The National Labor Relations Board’s new rules for workplace unions have the potential to radically change the way Americans shop for food and shelter, but it’s also set to affect the way businesses operate.
The agency’s rule-making committee, made up of nine labor lawyers, labor representatives and representatives of other industries, will soon release its final report on the rules.
It’s going to give us a lot more insight into how we’re going to be able to create a system that works, said labor lawyer Roberta Kaplan, an associate professor at Georgetown University Law Center.
In the short term, it’s going be a boon for small businesses, because the rule will give them more bargaining power to negotiate better wages, terms and conditions.
But the rule also could help large businesses like McDonalds and Starbucks, which are struggling with the aftermath of a wave of restaurant closures that started in late 2014.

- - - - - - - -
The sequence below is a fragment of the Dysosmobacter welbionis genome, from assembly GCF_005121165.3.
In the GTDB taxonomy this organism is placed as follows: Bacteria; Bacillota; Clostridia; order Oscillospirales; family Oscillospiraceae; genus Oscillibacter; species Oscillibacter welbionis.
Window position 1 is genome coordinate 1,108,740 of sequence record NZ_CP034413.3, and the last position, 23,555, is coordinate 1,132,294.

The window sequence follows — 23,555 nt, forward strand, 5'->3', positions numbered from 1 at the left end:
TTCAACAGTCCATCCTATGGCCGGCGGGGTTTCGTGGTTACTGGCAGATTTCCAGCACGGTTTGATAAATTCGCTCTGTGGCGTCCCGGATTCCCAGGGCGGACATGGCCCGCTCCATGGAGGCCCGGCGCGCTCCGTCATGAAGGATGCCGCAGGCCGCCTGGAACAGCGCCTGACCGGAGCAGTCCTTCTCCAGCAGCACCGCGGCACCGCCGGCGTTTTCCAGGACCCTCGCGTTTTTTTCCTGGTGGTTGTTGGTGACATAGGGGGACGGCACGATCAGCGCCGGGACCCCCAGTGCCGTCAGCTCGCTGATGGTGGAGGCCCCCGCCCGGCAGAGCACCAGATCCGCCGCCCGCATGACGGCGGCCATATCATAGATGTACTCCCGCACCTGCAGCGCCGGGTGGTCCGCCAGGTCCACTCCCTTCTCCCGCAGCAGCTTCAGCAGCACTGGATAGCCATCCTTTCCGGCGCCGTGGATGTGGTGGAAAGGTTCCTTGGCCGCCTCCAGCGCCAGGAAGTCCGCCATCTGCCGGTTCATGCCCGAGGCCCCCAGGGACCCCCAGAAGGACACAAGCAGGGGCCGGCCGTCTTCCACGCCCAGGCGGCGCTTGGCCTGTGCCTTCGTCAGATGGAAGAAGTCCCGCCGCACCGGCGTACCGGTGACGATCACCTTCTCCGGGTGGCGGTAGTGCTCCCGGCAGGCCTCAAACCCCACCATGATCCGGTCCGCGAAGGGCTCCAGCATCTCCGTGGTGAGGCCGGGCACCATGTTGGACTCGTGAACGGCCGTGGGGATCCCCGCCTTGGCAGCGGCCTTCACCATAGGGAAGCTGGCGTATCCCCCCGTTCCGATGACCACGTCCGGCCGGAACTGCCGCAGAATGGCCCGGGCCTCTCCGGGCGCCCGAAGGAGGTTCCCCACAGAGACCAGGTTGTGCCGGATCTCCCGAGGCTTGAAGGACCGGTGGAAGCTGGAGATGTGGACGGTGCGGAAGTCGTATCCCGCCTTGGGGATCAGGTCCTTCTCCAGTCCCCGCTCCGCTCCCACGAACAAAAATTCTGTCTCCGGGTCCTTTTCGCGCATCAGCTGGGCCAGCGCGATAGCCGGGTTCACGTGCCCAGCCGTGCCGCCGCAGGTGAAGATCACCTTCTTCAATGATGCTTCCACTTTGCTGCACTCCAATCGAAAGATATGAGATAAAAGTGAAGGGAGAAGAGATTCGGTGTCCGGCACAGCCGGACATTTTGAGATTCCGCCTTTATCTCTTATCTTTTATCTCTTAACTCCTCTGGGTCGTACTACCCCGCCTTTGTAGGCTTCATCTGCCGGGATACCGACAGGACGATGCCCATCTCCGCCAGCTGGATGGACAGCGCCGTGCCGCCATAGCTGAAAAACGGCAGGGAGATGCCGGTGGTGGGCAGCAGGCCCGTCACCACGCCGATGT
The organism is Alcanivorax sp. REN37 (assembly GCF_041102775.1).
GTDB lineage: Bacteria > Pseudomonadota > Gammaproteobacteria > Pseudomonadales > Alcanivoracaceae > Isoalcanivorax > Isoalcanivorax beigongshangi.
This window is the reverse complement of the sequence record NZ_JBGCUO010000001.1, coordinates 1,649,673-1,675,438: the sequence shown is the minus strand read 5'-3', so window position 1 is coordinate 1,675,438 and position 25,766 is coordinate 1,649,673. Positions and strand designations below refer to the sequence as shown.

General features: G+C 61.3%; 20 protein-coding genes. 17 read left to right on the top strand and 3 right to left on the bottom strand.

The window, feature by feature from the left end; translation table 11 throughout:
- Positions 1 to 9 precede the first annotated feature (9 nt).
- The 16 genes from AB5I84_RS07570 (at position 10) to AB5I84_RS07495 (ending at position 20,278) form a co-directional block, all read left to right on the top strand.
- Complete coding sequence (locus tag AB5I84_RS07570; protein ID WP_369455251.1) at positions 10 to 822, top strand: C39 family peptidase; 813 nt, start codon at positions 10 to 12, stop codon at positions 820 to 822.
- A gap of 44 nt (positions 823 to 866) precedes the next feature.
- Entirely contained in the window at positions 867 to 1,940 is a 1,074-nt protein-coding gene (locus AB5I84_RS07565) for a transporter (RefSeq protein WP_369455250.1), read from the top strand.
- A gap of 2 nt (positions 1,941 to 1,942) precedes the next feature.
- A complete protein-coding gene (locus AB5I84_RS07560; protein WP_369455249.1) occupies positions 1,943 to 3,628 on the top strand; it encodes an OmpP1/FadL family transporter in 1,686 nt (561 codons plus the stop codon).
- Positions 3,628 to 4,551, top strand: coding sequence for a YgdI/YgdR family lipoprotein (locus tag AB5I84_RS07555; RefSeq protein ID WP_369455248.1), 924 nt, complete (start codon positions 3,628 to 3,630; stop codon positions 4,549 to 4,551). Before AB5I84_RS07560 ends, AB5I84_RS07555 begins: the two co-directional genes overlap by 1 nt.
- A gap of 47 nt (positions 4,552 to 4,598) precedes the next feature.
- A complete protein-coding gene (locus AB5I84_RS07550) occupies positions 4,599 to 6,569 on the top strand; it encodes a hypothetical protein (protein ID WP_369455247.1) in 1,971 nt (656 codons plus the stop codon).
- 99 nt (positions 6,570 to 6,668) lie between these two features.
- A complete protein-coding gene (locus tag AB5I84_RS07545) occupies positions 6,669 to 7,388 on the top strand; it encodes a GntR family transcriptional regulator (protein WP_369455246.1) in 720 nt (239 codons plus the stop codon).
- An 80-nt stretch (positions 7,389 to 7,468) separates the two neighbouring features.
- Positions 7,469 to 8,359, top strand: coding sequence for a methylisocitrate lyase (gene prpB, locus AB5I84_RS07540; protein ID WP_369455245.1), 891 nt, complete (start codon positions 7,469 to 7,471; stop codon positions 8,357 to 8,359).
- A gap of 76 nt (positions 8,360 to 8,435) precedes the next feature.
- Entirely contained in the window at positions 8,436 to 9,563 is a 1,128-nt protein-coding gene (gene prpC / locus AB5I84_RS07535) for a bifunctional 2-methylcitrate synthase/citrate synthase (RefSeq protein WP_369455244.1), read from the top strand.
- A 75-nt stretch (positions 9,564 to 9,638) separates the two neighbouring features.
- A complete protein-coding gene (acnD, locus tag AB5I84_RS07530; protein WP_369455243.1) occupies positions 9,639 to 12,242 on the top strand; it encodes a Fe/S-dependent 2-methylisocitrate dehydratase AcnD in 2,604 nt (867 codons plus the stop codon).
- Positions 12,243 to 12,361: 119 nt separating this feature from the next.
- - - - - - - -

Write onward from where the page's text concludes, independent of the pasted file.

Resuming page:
The industry has been hurt by low-wage workers leaving the job market to focus on food service.
McDonalds CEO Don Thompson told CNBC last month that he’s confident his company will be able survive the new rules.
If a business is able to keep workers happy, the company can keep profits, said Thompson.
“It’s not going to stop there.
It’s going have an impact on the whole business,” he said.
When it comes to the health care industry, Kaplan said the rule could help protect workers and the economy.
If a business has to close because they’re running out of money or because their employees are sick, it has a significant impact on their business and their employees, Kaplan told Recode.
A new rule that requires all companies to disclose the number of workers who receive overtime pay could also help small businesses.
Some states are already considering such a rule.
But it’s still unclear whether other states will follow suit.
Kaplan said the new rule is going to make it harder for small business owners to negotiate wage increases.
Small businesses need to make decisions about where to grow and where to invest in new businesses, she said.
And if a business can’t get their employees to accept better pay, the workers might feel less comfortable.
The new rule could also have implications for health care.
The rule will also apply to health insurers, so the impact of a new rule on small businesses could also be felt.